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Gresser v. Wells Fargo Bank, N.A.

United States District Court, Fourth Circuit

January 24, 2014

ANNE GRESSER, et al., Plaintiffs,
WELLS FARGO BANK, N.A., Defendant.


TIMOTHY J. SULLIVAN, Magistrate Judge.

This Memorandum Opinion addresses Plaintiffs'"Motion for Partial Waiver of Defendant Wells Fargo Bank, N.A.'s Attorney-Client Privilege and Attorney Work Product and to Compel Production of Documents [Responsive] to Request No. 19" ("Motion to Compel") (ECF No. 133-1).[1] Having reviewed the parties' submissions, [2] I find that no hearing is necessary. See Local Rule 105.6. For the reasons set forth below, Plaintiffs' Motion to Compel is DENIED.


KH Funding was a sub-prime mortgage lender and bond issuer that issued Series 3 Senior Secured Investment Debt Securities and Series 4 Subordinated Unsecured Investment Debt Securities ("the notes") to Plaintiffs. (ECF Nos. 72 at 1-2 & 77 at 4). Pursuant to an indenture between KH Funding and Defendant Wells Fargo Bank N.A. ("Wells Fargo"), Wells Fargo undertook a number of duties as indenture trustee. These included the duty to exercise their rights and powers as an indenture trustee "as a prudent man would exercise or use under the circumstances in the conduct of his own affairs" in the event of default to protect the value of the notes. (ECF No. 77 at 4). In 2009, Wells Fargo retained the law firm of Thompson Hine LLP ("Thompson Hine"), in part, to seek advice as it executed its duties as the indenture trustee under the contract with KH Funding. Plaintiffs' lawsuit alleges that Wells Fargo breached its contractual duties as the indenture trustee by failing to act according to the "prudent man" duty of care.

In October 2012, Plaintiffs served document production requests on Wells Fargo. Wells Fargo responded in December 2012. From December 2012 through February 2013, by written correspondence and telephone conferences, the parties attempted to resolve what has become the present discovery dispute. In May 2013, Wells Fargo produced a privilege log that listed documents withheld on the basis of attorney-client privilege and the work-product doctrine. Plaintiffs' Motion to Compel was served on Wells Fargo on September 3, 2013.[3]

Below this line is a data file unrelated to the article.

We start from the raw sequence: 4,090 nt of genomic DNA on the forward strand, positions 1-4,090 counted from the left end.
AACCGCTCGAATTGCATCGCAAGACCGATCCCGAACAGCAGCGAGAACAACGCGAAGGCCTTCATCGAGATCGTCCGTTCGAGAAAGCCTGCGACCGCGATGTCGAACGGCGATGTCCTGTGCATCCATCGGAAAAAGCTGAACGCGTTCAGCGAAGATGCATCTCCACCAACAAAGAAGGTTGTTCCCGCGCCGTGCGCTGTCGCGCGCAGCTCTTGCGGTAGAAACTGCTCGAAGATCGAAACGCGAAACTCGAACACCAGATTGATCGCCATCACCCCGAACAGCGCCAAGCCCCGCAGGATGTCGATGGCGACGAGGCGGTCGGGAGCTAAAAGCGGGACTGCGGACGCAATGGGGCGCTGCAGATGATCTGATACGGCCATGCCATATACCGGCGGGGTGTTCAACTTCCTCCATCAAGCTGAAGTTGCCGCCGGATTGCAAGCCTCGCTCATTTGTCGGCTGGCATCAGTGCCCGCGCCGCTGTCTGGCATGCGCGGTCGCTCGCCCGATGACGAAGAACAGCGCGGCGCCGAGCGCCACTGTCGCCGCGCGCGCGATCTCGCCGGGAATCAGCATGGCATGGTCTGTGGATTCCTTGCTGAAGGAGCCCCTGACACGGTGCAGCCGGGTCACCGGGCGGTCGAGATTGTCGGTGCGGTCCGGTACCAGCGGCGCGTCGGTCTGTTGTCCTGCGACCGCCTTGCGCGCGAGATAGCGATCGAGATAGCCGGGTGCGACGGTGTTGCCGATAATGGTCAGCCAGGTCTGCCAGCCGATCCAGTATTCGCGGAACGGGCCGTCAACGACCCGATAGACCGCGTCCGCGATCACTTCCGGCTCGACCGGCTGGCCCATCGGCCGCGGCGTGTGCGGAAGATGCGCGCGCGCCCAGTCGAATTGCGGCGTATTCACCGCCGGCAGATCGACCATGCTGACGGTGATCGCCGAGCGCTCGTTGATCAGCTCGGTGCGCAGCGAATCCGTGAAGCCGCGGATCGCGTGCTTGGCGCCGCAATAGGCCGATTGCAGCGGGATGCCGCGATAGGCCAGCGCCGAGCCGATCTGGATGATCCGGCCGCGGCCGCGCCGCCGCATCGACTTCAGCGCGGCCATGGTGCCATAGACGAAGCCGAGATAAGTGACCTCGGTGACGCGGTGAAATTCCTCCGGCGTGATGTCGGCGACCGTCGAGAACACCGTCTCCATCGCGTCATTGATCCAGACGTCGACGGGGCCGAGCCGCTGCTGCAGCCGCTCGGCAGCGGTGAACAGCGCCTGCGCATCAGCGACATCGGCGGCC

The Court's jurisdiction lies in diversity of citizenship, pursuant to 28 U.S.C. ยง 1332. Maryland law governs both of the breach of contract claims in the Amended Complaint. Rule 501 of the Federal Rules of Evidence provides that "in a civil case, state law governs privilege regarding a claim or defense for which state law supplies the rule of decision." Accordingly, Maryland law, which supplies the rule of decision, also governs the applicability of the attorney-client privilege. With respect to the work product doctrine, which is not a privilege, but a qualified immunity from discovery, federal law applies. See Continental Cas. Co. v. Under Armour, Inc., 537 F.Supp.2d 761, 769 (D. Md. 2008) (collecting cases).

Federal Rule of Civil Procedure 34 governs document production requests. Pursuant to Rule 34, a party may request that the opposing party "produce and permit the requesting party... to inspect, copy, test, or sample" relevant documents, electronically stored information, and tangible things that are within the party's "possession, custody, or control." Fed.R.Civ.P. 34(a)(1). The party served with a document production request may object to the request if a legitimate basis for doing so exists. See Fed.R.Civ.P. 34(b)(2). Thus, a party may object that a document production request exceeds the scope of discovery permitted by Fed.R.Civ.P. 26(b)(1); that it should be denied for the grounds stated in Fed.R.Civ.P. 26(b)(2)(C); that it impermissibly requests privileged or work product material, see Fed.R.Civ.P. 26(b)(3); or that documents should not be produced without implementation of a protective order, see Fed.R.Civ.P. 26(c).

Federal Rule of Civil Procedure 26(b)(2)(C) "cautions that al I permissible discovery must be measured against the yardstick of proportionality." Victor Stanley, Inc. v. Creative Pipe, Inc., 269 F.R.D. 497, 523 (D. Md. 2010). Under that rule, a court, acting sua sponte or at a party's request, "must limit the frequency or extent of discovery" if: (i) "the discovery sought is unreasonably cumulative or duplicative, or can be obtained from some other source that is more convenient, less burdensome, or less expensive"; (ii) "the party seeking discovery has had ample opportunity to obtain the information by discovery in the action"; or (iii) "the burden or expense of the proposed discovery outweighs its likely benefit, considering the needs of the case, the amount in controversy, the parties' resources, the importance of the issues at stake in the action, and the importance of the discovery in resolving the issues." Fed.R.Civ.P. 26(b)(2)(C)(i)-(iii).

A. The Fiduciary Exception to the Attorney-Client Privilege

Maryland has "adopted Wigmore's test for deciphering the existence and scope of an attorney-client privilege":

(1) Where legal advice of [any] kind is sought, (2) from a professional legal adviser in his capacity as such, (3) the communications relating to that purpose, (4) made in confidence, (5) by the client, (6) are at his insistence permanently protected, (7) from disclosure by himself or by the legal adviser, (8) except the protection [may] be waived.

Greenberg v. State, 421 Md. 396, 409 (2011) (internal citations omitted).

"Generally, the attorney-client privilege bars compelled disclosure, without the client's consent, of attorney-client communications made in confidence between the attorney and client." Pewter & Wobber v. Miles & Stockbridge, 359 Md. 671, 690 (2000). The privilege is "grounded in the public policy of encouraging a client to consult freely with and seek legal advice from an attorney without fear of the attorney being ...

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